When our daughters were little, they used to enjoy hearing Dad tell them bedtime stories. I told a tale about a giant playground slide that reached into outer space that seemed to hold their attention for quite awhile. Narratives about a certain wicked witch seemed to delight them, too. At this season of the year, though, Dad would tell his young charges fanciful accounts about Santa.
For a time, our kids had no questions about Santa. They did have concerns, however. Did we put the stockings up near the chimney so that St. Nick could fill them with candy? Did we put cookies and milk out as an expected show of hospitality for the holiday largesse being brought into our home? These concerns began to fade as the children grew; questions of a suspicious nature began to take their place.
How is it that Santa gets into a residence if the house has no chimney? In those cases, does he have a universal key that admits him? And what about security systems? How does St. Nick disable them without tripping the silent alarm? (Well girls, he does -- somehow.)
Then there's a more global question. How is it that Santa gets all around the world in one night? One man, one team of reindeer, six billion people on multiple continents. (Dad prizes critical thinking, but he wishes his kids would just go with the flow here.)
Where I lost my daughters when it came to Santa was by providing an answer that stretched credulity a step too far. (Girls, Santa gets all over the planet because he can stop time. He doesn't stop it for a real long time because food in the refrigerator might spoil. That's how he does it. Once a year, time stops all over the world and that's how he can do what he does on Christmas Eve.)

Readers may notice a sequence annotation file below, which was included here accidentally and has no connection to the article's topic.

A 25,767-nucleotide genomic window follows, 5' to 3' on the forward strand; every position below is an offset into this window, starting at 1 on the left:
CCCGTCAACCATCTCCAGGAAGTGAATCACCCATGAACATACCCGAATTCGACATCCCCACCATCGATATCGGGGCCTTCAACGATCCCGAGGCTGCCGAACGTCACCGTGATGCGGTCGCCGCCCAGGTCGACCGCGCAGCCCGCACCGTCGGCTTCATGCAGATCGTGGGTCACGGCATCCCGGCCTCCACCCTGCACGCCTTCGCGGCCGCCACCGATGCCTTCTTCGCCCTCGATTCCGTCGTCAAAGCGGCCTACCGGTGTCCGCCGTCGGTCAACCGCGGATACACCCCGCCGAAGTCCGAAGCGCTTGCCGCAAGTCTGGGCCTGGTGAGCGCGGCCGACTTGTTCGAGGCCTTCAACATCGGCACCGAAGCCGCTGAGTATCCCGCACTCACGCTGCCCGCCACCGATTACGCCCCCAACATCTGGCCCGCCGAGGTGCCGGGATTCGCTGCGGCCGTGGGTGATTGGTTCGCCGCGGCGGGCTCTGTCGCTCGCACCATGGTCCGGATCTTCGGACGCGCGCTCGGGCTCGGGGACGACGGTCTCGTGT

At some point, I couldn't hold Santa together for my children. The beloved tale is too fantastic to withstand the crucible of close examination. There's another story out there, though, that I'm not willing to let go -- not for my kids, not for anyone.
But it's an incredible story, no doubt. A young girl of indeterminate age is told she will bear the Savior of the world, the one who will save his people from their sins. And the father is -- wait for it -- the Holy Spirit. The familiar narrative washes over us each Christmas. We expect to hear it, we listen to the details, but we don't examine it too closely. The story told at Christmas about the DNA of Jesus of Nazareth is the justification for what the church has taught about him for two centuries. He is fully God, yet fully human. Only a being such as Jesus could go to the cross and accomplish salvation for humanity. Christmas, therefore, has a lot to do with Good Friday.
The story of Jesus' coming into the world, with a human mother and a divine father, is incredible, even fantastic. No argument here. I choose to believe it. And unlike the St. Nick tale, this one I won't let go.
Dr. Jeff Long teaches religious studies at Southeast Missouri State University and is administrator of the Foundation and assistant director of marketing at Chateau Girardeau Retirement Community.